|Erin Ptah (ptahrrific) wrote,|
@ 2008-11-24 11:49 pm UTC
|Entry tags:||for a claim, genre: comedy, genre: fluff, pairing: krazy/ignatz, series: krazy kat|
Krazy Kat, by George Herriman, is a gorgeous and poetic comic strip from the 1940s. Bill Watterson of Calvin and Hobbes has cited it as one of his biggest influences.
It is impossible to explain all the nuances, but in brief, Ignatz (the mouse) throws bricks at Krazy (the cat), which Krazy (who is in love with Ignatz) takes as a sign of love (there's an actual reason for this, but it's not terribly important).
Herriman writes half the text of the comic in this crazy mixed-up quasi-Creole patois. I attempted it in some of the dialogue, but mostly I didn't even try.
Title: There Is A Happy Land
Fandom: Krazy Kat
Rating: G for the lot
Disclaimer: Were that these were mine; but no, that honor belongs to Geo. Herriman.
On a really good day, Krazy will fall asleep with ears still ringing.
Ignatz sometimes wonders (though he would never ever breathe a whisper of it to anyone, not even if he were subjected to ten years of katerwauling) if there isn't something heroic in the way that Kat takes brick after brick without complaint.
Krazy's view of bricks is of course the descent of a racial memory passed down the generations from that fated pair of lovers on the Nile; Ignatz may never realize it, but he has this memory too.
The improvised boat sinks quickly, because the hole in the bottom was punched by a brick, but Krazy doesn't mind the loss of the box so much as the fact that Ignatz missed.
When a denizen of Coconino yells "Run!", Krazy has learned to stand stock-still, because it means that Ignatz is aiming.
"So you see," says Krazy, "the 'hurrakain' can hurl a 'house' just like it was a li'l 'mice'"; "I'll do the hurling around here," retorts Ignatz, reaching for a brick.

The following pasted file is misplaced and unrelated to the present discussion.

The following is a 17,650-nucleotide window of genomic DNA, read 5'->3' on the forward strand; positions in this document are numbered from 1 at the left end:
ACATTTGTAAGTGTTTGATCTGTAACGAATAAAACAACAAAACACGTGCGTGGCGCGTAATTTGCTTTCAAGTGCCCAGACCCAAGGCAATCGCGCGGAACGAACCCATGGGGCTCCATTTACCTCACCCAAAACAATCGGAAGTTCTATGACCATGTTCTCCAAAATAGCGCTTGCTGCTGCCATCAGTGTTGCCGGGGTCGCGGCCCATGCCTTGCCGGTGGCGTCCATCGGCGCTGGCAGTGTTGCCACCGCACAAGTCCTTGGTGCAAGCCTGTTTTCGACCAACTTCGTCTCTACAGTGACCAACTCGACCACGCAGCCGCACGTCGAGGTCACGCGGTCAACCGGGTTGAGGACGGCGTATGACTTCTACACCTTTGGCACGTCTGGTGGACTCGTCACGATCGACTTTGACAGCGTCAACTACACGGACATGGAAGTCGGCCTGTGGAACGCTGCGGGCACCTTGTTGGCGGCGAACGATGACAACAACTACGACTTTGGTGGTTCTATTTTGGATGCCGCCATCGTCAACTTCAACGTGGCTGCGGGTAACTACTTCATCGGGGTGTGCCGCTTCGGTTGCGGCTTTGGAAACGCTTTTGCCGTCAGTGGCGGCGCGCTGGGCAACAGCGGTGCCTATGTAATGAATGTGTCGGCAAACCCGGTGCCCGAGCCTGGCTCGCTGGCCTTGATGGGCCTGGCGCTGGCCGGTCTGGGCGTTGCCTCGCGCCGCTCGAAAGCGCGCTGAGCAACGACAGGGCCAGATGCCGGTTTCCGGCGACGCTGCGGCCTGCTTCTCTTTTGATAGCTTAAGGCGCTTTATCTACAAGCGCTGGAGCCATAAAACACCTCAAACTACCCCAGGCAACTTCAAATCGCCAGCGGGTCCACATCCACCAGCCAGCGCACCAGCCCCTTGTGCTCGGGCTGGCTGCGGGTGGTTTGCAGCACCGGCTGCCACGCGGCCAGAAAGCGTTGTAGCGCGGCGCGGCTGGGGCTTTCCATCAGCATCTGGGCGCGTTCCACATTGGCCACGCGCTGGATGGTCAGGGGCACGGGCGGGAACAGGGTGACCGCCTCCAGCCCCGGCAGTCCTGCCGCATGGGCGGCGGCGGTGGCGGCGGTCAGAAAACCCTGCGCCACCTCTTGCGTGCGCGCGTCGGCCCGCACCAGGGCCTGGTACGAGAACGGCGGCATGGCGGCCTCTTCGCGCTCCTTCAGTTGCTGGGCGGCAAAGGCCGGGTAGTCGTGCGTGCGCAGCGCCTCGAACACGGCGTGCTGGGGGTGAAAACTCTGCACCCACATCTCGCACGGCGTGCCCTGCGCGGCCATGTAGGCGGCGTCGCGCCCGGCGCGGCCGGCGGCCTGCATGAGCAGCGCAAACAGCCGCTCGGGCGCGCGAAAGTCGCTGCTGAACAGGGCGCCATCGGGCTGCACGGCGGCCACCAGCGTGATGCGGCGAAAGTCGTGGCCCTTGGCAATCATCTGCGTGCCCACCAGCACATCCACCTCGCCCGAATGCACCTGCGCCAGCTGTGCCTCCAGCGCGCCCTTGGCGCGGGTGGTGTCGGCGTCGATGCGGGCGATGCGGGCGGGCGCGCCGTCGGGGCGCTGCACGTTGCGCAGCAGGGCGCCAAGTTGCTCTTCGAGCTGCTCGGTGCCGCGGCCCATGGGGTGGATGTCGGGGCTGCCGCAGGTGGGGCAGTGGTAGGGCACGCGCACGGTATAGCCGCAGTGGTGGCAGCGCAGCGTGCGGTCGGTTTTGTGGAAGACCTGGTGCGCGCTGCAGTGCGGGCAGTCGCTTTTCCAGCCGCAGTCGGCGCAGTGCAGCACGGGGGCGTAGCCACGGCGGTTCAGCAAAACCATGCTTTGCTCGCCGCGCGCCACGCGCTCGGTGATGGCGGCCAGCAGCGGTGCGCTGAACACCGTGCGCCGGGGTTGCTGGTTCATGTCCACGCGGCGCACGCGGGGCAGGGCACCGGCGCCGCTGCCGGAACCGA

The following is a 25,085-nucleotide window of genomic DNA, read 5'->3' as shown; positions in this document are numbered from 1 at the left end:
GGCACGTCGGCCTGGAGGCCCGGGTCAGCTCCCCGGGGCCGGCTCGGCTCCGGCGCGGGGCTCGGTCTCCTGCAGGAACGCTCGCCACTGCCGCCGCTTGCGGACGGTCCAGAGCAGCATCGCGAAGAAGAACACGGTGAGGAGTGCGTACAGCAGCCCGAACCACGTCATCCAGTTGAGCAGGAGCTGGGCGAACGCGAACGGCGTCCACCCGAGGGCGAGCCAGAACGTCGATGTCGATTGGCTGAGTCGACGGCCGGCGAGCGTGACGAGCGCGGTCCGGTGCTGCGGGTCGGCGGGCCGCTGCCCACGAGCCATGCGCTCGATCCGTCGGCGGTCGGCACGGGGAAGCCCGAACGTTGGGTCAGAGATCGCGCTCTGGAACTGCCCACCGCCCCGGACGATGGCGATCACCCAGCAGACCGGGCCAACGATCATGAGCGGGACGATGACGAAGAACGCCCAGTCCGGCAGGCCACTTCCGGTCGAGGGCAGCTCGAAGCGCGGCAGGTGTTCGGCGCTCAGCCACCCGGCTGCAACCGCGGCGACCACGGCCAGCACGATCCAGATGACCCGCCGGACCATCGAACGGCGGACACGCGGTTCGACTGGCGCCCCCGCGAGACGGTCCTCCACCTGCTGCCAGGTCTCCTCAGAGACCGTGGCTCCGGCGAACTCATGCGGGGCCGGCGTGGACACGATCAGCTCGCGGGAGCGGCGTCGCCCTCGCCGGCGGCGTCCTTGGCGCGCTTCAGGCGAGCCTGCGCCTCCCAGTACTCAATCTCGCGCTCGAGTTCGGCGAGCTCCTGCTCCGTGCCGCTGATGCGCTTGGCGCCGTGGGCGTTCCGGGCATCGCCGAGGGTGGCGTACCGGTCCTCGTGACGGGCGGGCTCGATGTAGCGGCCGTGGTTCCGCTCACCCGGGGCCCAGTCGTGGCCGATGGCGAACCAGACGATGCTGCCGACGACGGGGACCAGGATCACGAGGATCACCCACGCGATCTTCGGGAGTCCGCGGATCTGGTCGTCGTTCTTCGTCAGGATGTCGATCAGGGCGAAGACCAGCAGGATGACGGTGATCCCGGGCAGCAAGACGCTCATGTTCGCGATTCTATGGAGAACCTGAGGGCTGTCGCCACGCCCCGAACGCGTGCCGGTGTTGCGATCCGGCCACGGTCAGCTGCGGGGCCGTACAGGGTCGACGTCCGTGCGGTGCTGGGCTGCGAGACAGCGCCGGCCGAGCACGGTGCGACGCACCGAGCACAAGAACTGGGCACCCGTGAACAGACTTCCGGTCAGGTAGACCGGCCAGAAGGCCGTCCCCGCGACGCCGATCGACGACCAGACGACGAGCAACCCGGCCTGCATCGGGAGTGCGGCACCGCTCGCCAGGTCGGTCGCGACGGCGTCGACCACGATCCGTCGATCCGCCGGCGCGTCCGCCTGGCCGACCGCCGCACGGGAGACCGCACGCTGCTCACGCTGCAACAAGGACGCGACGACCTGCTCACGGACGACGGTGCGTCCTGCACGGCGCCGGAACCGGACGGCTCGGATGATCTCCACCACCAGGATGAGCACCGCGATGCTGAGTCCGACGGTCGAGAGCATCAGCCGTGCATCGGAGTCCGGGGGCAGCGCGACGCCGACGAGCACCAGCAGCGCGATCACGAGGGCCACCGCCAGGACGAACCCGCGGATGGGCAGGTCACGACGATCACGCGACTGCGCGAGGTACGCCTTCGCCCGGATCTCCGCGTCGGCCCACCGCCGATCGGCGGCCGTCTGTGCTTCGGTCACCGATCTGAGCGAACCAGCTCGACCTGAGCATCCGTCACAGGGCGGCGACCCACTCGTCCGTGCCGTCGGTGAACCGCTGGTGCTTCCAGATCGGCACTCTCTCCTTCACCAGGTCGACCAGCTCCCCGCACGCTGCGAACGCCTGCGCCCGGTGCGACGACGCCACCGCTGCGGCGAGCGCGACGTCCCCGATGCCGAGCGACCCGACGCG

Many in Coconino have wings - Joe Stork, Mrs. Kwakk Wakk, Gooseberry Spring - but for all the denizens who have had a bird's-eye view of bricks being hurled, only the Katbird realizes what she's seeing.
When it gets this cold, Kolin Kelly gives his kiln a vacation, to the dismay of Kat and Mouse alike.
The bricks that bean the brain (such as it is) of a Kat are just a shade darker than the hearts which fly from that noteworthy noggin afterwards.
"I injoys it when the ice 'krim' melts," says Krazy, licking the cone, "for, as any 'Kat' will konfirm, 'krim' is ment for drinking"; "that's fitting," says Ignatz, taking aim, "since you're such a drip."
Most people in love hope for a kiss when the bells announce the new year; Krazy hopes for a brick, and gets it, and none of the fireworks in the sky compare.
Only once has Ignatz tried to give up brick-throwing; after half a day of tripping over spare bricks around every corner, he took it back up again with gusto.
Ignatz spends almost as much time in the county jail's single cell as he does in his own home; the cell has a better view.
The bricks are supposed to stop the incessant yowling that Krazy calls playing the banjo, but all they do is change the tune to "There Is A Happy Land."
He buys his wife a new silk dress, and for a little while she forgets to chide him for "the shameful way he treats that poor 'Kat'."
Officer Pupp, Limb of Law and Arm of Order, has heard a thousand cover stories for the wicked intentions of a certain brick-wielding Mouse, but he still occasionally falls for them.
He has also heard a thousand promises that Ignatz will stay on the right side of the law for once, but he doesn't believe those for an instant.
He can hardly be blamed for being tricked that night Ignatz claimed the officer had merely dreamed the latest brick-lobbing; he had asked Krazy if it could have been a dream, and the Kat (having just been hit with said brick) replied, 'It soitenly is.'"
Krazy is enthralled by the way the little flame flickers and changes; Ignatz points out that the landscape around them always does that, then picks up his brick—quickly, before it can turn into a potted plant.
Krazy is ready to believe Ignatz in posession of any talent imaginable; most of the citizens of Coconino wouldn't grant him any, except aim.
Once, to teach the "misguided li'l anjil" a lesson, Krazy stopped speaking to Ignatz; it must have been for something dreadfully important, because the Mouse enjoyed five whole minutes of silence.
Sometimes Ignatz will follow Krazy for miles, caught up in something between argument and philosophy, before they pass one of his hidden caches of bricks.